The next morning he was doing so incredibly well, that we were told he could actually go home if we got him up and walking! This was a huge shock to us, it was only 48 hours after surgery. I had my reservations, but figured they knew best. A bit later in the day we got him up to walk. He couldn't walk without being completely supported, and he was more or less dragging his left side. None the less, the nurse put in the orders to discharge him. The surgeon from the floor was in surgery, and so wasn't seeing how he was actually acting. I knew he wasn't ready to go home, but I wanted out of there so bad that I packed up our things and got ready to get out of there. Upon me picking him up from bed and moving him into his wheelchair, he threw up and was looking pretty bad. The nurse said it was fine and hurried us out the door. He looked miserable on the drive home, and it was about 30 minutes from the hospital I realized the nurse had also left his IV in. Upon arriving home he just wasn't doing well. He was just laying there not moving or even responding. Then the vomiting started up again and wouldn't let up. We also noticed his stomach was quite distended. His normal "innie" belly button was protruding quite far. We called up the surgeon's office, and spoke with his nurse. She was outraged that he was released. It's hospital policy to not allow anyone to leave if they're vomiting, even if it's in the parking lot about to get in the car. They always have to come back and be monitored for a few hours. Besides the vomiting, he was simply in no condition to leave. She told us to get in the car and come back up, and she would have a room waiting for us so we didn't have to go through the ER, she was wonderful! So after 2 hours home, back we went.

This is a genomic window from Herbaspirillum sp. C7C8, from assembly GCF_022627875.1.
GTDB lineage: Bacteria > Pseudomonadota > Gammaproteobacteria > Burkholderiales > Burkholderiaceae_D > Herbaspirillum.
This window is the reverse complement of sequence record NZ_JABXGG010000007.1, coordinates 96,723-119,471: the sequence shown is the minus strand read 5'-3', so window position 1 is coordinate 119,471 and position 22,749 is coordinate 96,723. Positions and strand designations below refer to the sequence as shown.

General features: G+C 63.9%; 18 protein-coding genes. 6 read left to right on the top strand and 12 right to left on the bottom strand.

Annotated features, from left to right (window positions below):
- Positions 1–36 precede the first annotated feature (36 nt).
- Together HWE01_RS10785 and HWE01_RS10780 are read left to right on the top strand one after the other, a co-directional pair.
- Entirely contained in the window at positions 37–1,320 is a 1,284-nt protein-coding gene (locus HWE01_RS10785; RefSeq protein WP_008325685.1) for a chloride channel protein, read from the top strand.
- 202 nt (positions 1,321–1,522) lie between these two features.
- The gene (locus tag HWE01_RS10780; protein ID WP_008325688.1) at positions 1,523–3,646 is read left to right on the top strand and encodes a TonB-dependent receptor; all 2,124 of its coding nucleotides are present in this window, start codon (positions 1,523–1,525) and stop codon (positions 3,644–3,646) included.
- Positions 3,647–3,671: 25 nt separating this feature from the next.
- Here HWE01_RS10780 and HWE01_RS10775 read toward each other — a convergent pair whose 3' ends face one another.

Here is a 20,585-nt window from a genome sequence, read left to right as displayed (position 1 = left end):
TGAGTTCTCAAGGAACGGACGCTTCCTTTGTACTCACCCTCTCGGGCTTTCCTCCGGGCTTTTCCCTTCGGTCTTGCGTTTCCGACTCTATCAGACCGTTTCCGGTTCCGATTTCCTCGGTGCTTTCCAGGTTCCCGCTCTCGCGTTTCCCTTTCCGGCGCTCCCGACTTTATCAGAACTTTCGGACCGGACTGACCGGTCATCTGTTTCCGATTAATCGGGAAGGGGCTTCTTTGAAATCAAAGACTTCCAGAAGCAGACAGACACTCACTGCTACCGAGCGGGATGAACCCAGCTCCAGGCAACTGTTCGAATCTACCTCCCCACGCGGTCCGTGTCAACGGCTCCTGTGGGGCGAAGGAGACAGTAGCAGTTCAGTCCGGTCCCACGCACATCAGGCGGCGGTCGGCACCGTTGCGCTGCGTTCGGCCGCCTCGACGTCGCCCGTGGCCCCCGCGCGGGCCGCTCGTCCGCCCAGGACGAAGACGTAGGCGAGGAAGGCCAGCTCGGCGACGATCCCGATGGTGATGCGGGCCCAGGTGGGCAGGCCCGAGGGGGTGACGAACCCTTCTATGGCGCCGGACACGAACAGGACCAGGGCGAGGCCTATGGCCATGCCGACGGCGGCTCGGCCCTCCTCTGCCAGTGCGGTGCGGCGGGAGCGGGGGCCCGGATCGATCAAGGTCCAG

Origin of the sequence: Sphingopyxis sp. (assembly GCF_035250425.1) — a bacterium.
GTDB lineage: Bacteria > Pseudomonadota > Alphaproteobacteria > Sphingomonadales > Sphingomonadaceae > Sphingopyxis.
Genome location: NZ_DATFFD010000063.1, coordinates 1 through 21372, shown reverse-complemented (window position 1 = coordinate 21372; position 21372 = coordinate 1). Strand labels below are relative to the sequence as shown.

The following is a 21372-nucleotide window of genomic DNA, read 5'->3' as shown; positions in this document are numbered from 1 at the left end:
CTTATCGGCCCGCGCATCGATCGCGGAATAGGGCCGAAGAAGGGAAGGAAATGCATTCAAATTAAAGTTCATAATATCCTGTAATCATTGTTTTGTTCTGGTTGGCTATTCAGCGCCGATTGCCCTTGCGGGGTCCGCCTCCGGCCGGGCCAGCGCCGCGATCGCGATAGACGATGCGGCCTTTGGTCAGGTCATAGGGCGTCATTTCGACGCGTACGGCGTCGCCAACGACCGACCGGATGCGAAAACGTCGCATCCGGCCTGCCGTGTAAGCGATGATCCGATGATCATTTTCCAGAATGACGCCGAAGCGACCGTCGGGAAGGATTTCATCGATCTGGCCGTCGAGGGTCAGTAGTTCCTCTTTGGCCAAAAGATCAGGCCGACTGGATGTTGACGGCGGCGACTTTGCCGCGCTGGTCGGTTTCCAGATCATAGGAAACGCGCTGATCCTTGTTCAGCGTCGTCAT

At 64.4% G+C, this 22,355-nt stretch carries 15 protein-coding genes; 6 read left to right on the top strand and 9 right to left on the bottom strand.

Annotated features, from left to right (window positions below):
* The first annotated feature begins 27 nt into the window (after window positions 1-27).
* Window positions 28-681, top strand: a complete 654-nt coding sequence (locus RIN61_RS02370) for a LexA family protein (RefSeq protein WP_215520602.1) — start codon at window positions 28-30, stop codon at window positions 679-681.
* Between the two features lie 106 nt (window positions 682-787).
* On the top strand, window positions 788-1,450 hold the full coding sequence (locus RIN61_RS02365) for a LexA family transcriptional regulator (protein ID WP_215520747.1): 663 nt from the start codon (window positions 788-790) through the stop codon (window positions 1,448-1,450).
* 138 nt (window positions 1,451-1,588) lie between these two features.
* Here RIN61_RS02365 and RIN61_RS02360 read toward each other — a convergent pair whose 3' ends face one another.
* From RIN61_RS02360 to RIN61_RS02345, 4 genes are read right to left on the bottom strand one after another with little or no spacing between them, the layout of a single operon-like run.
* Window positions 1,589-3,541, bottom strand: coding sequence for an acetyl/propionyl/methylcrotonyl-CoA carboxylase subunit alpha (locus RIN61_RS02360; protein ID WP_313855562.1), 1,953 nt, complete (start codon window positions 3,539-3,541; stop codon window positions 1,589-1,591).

During his 2 hours home, obviously miserable.
Waiting to get up to our room, just looking horrible.
They were able to get an IV back in him the night before, you know after the one he was sent home with was removed. It took 2 tries, and he was so out of it that he just laid there while they poked him. The next day he was still looking pretty miserable. He had fluids and anti nausea meds through the night, and he was still throwing up. He also wouldn't eat anything. I asked them to put him on a stronger nausea med, and that one seemed to do the trick, but it also made him very tired and unable to stay awake. Over the next 48 hours or so we were really just working on keeping his vomiting in check, trying to get some nutrition into him, and getting his bowels moving. That was the reason for the distended stomach. They took some x-rays and really bumped up efforts after seeing how bad it was. Neurologically through this all he was doing quite well. Every day he was speaking more and more, and was walking better. Physical and speech therapy started visiting him daily and working with him. These therapies will have to continue for some time as his brain and body heal.
Too tired from the meds to even think about food.